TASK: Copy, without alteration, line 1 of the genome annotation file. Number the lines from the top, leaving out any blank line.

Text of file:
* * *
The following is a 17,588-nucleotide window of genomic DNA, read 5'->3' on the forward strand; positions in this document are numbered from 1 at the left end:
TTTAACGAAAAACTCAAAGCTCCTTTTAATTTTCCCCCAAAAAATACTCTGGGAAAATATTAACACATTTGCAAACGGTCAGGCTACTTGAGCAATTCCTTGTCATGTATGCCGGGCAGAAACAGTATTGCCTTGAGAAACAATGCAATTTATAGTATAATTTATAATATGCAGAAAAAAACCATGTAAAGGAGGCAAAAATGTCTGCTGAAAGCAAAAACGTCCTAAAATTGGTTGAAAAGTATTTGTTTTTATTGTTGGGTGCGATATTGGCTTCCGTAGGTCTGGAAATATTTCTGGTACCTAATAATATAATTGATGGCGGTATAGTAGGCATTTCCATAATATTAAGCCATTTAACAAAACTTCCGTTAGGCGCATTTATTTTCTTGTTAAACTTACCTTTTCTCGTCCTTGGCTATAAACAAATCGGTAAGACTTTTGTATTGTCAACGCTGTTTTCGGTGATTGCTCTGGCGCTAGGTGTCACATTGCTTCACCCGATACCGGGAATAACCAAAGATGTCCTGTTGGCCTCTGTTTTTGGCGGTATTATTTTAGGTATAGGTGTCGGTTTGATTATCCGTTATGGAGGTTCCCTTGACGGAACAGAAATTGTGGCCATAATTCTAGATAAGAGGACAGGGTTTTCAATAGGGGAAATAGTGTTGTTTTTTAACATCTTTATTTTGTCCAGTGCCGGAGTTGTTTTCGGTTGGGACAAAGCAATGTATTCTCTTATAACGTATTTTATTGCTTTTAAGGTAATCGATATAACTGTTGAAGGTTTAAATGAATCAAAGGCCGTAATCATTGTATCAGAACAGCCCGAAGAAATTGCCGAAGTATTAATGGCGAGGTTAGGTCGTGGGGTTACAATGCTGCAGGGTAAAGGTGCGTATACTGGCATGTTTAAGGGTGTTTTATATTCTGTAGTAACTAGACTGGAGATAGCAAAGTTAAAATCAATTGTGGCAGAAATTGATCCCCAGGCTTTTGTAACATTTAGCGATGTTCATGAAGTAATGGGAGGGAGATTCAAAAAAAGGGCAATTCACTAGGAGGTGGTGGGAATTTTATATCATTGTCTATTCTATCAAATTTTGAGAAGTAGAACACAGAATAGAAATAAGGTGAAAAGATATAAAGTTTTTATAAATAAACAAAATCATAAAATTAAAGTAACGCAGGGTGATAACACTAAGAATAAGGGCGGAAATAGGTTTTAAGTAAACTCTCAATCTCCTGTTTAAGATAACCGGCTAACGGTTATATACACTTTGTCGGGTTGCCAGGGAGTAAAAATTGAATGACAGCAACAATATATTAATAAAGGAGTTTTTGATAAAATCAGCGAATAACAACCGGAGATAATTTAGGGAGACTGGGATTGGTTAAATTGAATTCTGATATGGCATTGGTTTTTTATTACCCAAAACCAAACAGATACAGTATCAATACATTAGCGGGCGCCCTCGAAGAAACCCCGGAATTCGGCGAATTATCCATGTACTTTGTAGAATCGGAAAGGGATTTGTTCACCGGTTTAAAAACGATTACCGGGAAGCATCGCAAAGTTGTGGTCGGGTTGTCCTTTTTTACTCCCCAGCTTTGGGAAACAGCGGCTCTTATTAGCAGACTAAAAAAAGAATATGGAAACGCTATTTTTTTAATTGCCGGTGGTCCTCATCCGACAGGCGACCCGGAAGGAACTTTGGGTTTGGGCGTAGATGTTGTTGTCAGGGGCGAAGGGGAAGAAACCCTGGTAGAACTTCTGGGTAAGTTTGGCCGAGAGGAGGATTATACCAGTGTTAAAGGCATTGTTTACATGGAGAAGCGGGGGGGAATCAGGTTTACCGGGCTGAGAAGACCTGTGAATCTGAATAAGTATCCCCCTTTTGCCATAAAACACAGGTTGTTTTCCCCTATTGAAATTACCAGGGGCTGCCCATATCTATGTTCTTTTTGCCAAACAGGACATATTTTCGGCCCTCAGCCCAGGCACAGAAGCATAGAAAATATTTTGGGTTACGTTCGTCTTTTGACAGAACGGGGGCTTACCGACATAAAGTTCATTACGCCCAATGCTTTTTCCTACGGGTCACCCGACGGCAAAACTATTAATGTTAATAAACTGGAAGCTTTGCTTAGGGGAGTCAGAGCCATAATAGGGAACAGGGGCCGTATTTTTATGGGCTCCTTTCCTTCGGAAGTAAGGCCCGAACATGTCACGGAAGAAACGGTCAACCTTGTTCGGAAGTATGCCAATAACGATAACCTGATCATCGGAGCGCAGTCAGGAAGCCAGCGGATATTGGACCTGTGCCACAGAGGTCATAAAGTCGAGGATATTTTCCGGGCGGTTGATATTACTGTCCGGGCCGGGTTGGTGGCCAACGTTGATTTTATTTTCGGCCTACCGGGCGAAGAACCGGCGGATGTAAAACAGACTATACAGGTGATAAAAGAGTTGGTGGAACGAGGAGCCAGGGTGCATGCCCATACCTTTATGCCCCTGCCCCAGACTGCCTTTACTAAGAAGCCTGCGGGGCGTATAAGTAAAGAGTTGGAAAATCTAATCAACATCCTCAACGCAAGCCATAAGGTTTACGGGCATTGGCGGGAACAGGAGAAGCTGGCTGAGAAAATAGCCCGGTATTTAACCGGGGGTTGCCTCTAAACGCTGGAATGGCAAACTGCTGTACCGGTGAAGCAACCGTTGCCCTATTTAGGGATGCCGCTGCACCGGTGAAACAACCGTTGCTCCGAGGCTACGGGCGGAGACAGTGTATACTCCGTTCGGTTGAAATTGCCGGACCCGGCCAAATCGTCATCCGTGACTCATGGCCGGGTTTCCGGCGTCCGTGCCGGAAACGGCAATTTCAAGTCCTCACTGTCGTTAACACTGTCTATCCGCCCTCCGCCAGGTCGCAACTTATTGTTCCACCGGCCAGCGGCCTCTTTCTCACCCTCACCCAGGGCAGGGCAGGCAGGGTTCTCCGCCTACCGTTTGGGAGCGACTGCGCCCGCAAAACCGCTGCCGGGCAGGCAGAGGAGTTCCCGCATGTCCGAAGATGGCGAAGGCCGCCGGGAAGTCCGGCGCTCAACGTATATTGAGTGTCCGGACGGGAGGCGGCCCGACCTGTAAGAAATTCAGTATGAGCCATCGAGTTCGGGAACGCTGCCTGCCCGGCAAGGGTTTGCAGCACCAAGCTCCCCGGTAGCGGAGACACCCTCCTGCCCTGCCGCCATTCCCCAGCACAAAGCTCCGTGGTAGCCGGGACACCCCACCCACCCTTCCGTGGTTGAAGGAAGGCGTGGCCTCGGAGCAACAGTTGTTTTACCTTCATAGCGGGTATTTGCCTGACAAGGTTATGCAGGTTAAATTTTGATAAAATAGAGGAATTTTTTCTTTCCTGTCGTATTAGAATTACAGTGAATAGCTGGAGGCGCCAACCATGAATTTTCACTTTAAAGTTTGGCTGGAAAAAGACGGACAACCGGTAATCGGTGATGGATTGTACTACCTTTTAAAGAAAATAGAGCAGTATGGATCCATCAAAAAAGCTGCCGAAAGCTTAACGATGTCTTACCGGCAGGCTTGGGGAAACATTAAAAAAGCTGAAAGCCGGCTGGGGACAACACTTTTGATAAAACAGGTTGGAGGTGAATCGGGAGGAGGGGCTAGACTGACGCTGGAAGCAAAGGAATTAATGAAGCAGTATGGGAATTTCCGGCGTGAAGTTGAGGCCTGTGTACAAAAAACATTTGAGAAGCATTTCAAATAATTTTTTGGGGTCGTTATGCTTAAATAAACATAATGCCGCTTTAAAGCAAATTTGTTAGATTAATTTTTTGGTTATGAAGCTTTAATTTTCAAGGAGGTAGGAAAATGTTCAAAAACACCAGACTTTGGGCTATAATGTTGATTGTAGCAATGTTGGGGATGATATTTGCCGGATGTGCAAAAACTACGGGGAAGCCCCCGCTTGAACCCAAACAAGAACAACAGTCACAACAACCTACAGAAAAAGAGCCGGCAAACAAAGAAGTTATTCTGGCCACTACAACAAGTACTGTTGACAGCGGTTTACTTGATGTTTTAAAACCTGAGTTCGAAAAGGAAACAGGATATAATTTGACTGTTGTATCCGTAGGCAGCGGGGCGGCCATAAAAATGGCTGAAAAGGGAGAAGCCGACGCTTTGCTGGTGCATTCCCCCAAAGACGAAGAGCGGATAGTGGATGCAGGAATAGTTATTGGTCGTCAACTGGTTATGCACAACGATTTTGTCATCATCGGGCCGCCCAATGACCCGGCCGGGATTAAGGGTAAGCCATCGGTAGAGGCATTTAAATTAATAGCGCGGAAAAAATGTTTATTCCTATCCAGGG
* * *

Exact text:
The following is a 17,588-nucleotide window of genomic DNA, read 5'->3' on the forward strand; positions in this document are numbered from 1 at the left end: